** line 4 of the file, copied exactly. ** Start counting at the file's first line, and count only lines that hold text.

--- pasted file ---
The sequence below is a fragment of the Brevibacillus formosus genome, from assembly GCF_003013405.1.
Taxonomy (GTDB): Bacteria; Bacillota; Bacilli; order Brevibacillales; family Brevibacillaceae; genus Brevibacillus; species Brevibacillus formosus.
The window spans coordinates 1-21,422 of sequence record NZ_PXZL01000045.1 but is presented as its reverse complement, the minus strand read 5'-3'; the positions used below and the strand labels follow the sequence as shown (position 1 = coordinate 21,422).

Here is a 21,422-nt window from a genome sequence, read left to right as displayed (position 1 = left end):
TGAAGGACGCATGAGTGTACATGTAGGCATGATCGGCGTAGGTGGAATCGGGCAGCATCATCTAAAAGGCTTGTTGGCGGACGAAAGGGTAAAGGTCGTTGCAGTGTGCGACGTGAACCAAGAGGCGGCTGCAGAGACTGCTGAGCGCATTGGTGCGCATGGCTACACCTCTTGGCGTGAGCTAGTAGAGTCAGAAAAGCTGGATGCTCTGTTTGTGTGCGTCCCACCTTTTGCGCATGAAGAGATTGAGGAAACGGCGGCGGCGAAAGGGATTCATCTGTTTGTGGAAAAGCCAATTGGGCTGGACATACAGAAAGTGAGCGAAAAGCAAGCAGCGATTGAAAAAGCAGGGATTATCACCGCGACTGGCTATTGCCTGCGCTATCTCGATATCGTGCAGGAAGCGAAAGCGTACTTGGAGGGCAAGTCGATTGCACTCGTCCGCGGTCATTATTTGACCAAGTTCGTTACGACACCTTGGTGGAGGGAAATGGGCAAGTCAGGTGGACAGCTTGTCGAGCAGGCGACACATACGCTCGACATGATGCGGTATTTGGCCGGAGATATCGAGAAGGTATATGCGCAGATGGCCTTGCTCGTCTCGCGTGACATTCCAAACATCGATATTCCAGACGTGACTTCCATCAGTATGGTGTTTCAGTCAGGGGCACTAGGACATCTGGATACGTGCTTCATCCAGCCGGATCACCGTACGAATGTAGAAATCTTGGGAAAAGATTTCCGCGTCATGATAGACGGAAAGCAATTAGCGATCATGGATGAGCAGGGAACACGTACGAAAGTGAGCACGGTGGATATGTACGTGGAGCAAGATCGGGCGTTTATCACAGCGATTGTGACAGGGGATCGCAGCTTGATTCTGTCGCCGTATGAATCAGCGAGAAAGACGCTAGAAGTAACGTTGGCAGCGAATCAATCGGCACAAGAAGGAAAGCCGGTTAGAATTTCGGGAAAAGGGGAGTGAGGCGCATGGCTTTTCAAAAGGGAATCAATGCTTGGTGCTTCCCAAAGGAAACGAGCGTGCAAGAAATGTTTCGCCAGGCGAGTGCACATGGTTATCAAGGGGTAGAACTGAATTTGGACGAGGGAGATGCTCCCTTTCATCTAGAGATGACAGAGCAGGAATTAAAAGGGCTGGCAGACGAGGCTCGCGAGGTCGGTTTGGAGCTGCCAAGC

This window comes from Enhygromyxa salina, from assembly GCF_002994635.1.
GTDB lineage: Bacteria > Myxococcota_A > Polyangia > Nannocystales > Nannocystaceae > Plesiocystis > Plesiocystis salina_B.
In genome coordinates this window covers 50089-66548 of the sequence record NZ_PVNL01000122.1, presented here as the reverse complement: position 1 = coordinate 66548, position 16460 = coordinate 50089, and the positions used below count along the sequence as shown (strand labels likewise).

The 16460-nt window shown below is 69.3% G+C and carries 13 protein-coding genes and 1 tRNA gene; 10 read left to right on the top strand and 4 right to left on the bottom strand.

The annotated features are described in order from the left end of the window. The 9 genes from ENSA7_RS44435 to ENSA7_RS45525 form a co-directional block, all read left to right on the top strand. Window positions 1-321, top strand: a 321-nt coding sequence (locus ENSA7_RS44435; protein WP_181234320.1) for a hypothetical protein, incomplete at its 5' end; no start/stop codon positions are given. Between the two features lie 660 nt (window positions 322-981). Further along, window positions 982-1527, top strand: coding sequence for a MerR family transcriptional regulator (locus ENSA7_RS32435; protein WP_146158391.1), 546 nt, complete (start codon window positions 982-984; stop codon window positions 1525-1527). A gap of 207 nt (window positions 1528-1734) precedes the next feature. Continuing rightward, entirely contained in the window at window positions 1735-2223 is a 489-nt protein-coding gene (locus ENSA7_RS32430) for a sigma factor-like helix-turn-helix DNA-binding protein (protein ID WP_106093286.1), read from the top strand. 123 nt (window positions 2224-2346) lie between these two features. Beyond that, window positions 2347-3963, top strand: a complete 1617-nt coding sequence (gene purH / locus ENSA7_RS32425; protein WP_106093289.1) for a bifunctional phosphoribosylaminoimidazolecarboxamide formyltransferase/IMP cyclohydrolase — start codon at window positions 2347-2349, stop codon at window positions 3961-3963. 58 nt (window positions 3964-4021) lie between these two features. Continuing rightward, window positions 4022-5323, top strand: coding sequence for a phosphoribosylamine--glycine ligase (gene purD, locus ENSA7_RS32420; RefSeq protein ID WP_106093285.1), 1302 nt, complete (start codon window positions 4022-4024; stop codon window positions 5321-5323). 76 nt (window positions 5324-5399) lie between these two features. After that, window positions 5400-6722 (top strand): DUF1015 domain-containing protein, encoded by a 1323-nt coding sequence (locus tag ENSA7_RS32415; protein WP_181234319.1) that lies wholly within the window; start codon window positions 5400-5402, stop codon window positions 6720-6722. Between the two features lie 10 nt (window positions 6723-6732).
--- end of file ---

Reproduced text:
Here is a 21,422-nt window from a genome sequence, read left to right as displayed (position 1 = left end):